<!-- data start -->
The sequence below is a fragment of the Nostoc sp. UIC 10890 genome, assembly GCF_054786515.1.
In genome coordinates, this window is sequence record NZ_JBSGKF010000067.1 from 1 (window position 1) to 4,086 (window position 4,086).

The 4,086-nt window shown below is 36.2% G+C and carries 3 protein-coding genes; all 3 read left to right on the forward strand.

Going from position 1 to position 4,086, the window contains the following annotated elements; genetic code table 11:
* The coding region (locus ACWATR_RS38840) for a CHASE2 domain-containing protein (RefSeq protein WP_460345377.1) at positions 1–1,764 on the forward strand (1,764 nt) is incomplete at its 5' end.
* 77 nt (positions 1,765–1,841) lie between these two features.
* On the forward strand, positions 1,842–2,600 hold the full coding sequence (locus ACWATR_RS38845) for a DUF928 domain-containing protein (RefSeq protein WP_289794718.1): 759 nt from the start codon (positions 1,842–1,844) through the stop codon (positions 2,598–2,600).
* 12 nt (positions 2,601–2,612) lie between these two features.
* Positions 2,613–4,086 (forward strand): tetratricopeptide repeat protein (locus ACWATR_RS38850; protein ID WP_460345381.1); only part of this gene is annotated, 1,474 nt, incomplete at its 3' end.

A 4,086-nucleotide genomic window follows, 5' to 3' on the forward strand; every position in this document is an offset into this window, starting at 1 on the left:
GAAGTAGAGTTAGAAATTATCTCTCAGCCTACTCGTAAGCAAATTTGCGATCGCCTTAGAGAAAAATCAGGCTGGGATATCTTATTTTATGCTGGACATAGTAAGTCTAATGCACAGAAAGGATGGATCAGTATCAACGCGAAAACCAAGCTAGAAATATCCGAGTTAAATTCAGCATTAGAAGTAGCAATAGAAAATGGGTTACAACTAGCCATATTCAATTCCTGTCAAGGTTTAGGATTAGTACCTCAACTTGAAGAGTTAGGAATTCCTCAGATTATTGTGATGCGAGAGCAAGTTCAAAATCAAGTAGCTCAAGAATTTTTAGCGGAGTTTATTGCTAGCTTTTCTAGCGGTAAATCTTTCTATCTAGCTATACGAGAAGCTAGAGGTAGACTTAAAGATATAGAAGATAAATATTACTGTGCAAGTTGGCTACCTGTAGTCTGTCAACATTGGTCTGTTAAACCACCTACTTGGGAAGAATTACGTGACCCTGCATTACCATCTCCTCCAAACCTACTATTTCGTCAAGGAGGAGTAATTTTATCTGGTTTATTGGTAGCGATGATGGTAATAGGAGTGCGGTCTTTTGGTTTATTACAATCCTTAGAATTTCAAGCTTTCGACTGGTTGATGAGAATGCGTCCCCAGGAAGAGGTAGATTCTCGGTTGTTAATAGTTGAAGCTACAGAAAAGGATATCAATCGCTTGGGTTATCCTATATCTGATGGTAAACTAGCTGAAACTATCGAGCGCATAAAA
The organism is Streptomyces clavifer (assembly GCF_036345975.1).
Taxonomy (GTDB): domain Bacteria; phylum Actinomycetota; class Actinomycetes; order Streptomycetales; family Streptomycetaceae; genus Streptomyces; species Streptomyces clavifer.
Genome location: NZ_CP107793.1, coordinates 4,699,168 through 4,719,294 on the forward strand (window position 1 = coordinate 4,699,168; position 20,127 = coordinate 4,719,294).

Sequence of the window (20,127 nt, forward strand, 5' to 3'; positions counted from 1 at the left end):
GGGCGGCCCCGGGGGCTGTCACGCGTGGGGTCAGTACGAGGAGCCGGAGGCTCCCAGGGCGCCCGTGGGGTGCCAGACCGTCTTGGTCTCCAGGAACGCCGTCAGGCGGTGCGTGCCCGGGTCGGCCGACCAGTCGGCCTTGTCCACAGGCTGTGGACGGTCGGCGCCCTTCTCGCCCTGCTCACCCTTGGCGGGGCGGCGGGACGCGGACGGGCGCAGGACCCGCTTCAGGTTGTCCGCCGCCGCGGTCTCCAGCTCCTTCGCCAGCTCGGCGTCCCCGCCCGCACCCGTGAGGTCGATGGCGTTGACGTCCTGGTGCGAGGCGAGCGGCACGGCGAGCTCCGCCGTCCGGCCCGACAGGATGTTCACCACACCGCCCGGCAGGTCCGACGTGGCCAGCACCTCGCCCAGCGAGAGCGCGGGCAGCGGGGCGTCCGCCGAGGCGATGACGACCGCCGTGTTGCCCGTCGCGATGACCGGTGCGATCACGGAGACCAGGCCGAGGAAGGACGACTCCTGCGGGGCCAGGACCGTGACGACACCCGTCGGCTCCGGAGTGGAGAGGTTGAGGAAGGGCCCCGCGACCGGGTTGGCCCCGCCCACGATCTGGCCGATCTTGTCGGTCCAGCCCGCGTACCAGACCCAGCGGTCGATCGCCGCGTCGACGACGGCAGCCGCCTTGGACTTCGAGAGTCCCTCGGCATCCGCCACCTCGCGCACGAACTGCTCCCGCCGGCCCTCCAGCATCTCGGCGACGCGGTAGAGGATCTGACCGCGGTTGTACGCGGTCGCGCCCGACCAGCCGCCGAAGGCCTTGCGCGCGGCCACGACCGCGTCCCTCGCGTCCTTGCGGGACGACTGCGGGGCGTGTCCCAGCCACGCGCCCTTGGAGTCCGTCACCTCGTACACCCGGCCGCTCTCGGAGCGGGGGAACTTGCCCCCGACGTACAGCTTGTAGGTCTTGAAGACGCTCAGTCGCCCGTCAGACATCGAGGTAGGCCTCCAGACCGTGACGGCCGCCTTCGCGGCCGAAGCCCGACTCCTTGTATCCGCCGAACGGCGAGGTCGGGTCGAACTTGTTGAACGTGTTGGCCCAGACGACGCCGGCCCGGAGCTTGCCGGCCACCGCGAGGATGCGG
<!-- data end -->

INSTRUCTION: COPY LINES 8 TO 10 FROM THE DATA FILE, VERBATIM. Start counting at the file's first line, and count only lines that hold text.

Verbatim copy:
* 12 nt (positions 2,601–2,612) lie between these two features.
* Positions 2,613–4,086 (forward strand): tetratricopeptide repeat protein (locus ACWATR_RS38850; protein ID WP_460345381.1); only part of this gene is annotated, 1,474 nt, incomplete at its 3' end.

A 4,086-nucleotide genomic window follows, 5' to 3' on the forward strand; every position in this document is an offset into this window, starting at 1 on the left: